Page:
This is a quotation from a semantic book, so I'd like you to not hold this against me. And I think you should know that the book was put out in my mother tongue, so I have to turn it into English on my own. If you come across strange or weird things, please take it into account.
START TO DO SOMETHING and START DOING SOMETHING are generally the same, but sometimes it seems that they have a slightly different meaning each.
'He started to get mean but thought better of it.'
We could assume that he was about to get mean, but he wasn't.
'He started getting mean and I went out.'
He got mean and perhaps behaved badly so 'I' walked out.
BEGIN takes TO DO SOMETHING or DOING SOMETHING as its complement.
In 'Her head bagan to rotate slowly from one side to the other.',
her head moved once; it never did twice or more.
In 'Mr. Swan began making introductions.',
he had some people left to introduce to others, and he'd already introduced a few people.
STOP and QUIT is also close, but for QUIT, the subject, or the actor, must be an animate being. So it would be strange to say, 'The water quit dripping.'
For CEASE, CEASE TO DO SOMETHING and CEASE DOING STH are also similar in general, but they're preferred respectively depending on contexts.
'The baby ceased crying when she heard her parants came in.'
She had been crying, and stopped it when her parents came in.
'That world has ceased to exist.'
Here TO DO SOMETHING would be better, because in this case, the ceasing was not at a particular moment or in a single situation. 'that world' itself was disappeared, or was wiped off and like that. The subject is terminated forever. (This can be proved with the use of Ngram Viewer. The result of searching 'CEASE TO EXIST' and 'CEASE EXISTING' is very noteworthy. The former has been in wide use, but the latter seems never to have been used until now.)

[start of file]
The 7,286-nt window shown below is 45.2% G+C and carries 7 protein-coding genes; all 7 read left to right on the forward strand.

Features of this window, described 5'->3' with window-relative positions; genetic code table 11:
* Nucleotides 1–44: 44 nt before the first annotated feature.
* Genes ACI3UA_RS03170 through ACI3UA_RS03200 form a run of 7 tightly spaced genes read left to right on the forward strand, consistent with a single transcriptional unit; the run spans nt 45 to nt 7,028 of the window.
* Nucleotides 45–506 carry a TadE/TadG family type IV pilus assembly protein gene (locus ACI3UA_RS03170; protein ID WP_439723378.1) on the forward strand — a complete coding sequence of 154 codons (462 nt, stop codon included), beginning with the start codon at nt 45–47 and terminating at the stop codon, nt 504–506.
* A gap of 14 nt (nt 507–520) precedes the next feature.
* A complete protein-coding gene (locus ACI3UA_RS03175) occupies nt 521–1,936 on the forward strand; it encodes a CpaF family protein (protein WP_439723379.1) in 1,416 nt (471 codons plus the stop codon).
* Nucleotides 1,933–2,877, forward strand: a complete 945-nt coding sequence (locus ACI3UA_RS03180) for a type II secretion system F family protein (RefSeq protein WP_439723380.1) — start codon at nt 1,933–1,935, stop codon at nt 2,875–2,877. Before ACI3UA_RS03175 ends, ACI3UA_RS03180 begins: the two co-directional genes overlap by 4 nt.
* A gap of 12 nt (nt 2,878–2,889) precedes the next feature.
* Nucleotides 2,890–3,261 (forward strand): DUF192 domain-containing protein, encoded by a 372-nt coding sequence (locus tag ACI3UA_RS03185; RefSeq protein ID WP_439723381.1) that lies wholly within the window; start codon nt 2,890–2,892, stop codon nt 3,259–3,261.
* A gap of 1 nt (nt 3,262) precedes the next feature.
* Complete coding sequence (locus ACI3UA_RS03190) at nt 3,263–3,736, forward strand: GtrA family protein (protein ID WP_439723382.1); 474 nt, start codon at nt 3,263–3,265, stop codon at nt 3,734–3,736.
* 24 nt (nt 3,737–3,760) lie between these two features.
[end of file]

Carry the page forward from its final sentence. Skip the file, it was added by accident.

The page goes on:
The author says those verbs seem alike at first blush, but each has its own usage, so they should not be sorted in the same category. Also, according to him, verbs like STOP mean finishing something which has been going on, and the form of VERB-ING suggests that the act has started before and still going on, so the verbs and the VERB-ING form fit in well. STOP, GIVE UP types inevitably go with VERB-ING.
This part of the book was written based on works of prominent authors worldwide such as Bolinger, Dixon, Palmer and so forth, so this explanation should be reasonable. (Or, maybe, too theoretical.) I'm not sure I'm getting the content across to you well.
I see that you are a native speaker from British, so it's up to you to accept or reject this quotation. I hope this would be of any help to you.